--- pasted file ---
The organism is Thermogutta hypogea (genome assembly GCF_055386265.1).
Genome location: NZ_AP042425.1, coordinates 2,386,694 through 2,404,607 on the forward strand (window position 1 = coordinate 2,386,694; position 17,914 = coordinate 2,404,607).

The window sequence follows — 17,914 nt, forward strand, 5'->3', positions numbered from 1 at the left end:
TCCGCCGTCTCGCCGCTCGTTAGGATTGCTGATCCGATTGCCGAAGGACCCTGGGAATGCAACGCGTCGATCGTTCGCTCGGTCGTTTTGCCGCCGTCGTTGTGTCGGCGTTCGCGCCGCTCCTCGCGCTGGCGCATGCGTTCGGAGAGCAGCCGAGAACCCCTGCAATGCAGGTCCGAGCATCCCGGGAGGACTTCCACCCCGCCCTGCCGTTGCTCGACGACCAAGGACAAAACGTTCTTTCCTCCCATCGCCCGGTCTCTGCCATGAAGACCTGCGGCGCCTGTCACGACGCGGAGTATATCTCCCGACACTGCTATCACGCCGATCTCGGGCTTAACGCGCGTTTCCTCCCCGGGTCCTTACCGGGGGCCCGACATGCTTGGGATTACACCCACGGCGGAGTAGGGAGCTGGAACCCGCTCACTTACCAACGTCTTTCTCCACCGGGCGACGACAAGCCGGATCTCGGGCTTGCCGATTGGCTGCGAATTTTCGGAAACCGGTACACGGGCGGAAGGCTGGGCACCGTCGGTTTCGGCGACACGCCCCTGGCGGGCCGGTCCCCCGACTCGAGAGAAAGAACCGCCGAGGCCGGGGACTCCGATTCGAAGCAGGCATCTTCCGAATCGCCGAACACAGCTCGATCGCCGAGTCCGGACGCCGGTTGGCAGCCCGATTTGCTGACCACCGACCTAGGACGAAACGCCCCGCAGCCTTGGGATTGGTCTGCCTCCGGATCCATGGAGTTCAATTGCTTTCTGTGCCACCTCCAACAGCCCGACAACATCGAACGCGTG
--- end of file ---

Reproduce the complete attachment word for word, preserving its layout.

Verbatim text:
The organism is Thermogutta hypogea (genome assembly GCF_055386265.1).
Genome location: NZ_AP042425.1, coordinates 2,386,694 through 2,404,607 on the forward strand (window position 1 = coordinate 2,386,694; position 17,914 = coordinate 2,404,607).

The window sequence follows — 17,914 nt, forward strand, 5'->3', positions numbered from 1 at the left end:
TCCGCCGTCTCGCCGCTCGTTAGGATTGCTGATCCGATTGCCGAAGGACCCTGGGAATGCAACGCGTCGATCGTTCGCTCGGTCGTTTTGCCGCCGTCGTTGTGTCGGCGTTCGCGCCGCTCCTCGCGCTGGCGCATGCGTTCGGAGAGCAGCCGAGAACCCCTGCAATGCAGGTCCGAGCATCCCGGGAGGACTTCCACCCCGCCCTGCCGTTGCTCGACGACCAAGGACAAAACGTTCTTTCCTCCCATCGCCCGGTCTCTGCCATGAAGACCTGCGGCGCCTGTCACGACGCGGAGTATATCTCCCGACACTGCTATCACGCCGATCTCGGGCTTAACGCGCGTTTCCTCCCCGGGTCCTTACCGGGGGCCCGACATGCTTGGGATTACACCCACGGCGGAGTAGGGAGCTGGAACCCGCTCACTTACCAACGTCTTTCTCCACCGGGCGACGACAAGCCGGATCTCGGGCTTGCCGATTGGCTGCGAATTTTCGGAAACCGGTACACGGGCGGAAGGCTGGGCACCGTCGGTTTCGGCGACACGCCCCTGGCGGGCCGGTCCCCCGACTCGAGAGAAAGAACCGCCGAGGCCGGGGACTCCGATTCGAAGCAGGCATCTTCCGAATCGCCGAACACAGCTCGATCGCCGAGTCCGGACGCCGGTTGGCAGCCCGATTTGCTGACCACCGACCTAGGACGAAACGCCCCGCAGCCTTGGGATTGGTCTGCCTCCGGATCCATGGAGTTCAATTGCTTTCTGTGCCACCTCCAACAGCCCGACAACATCGAACGCGTG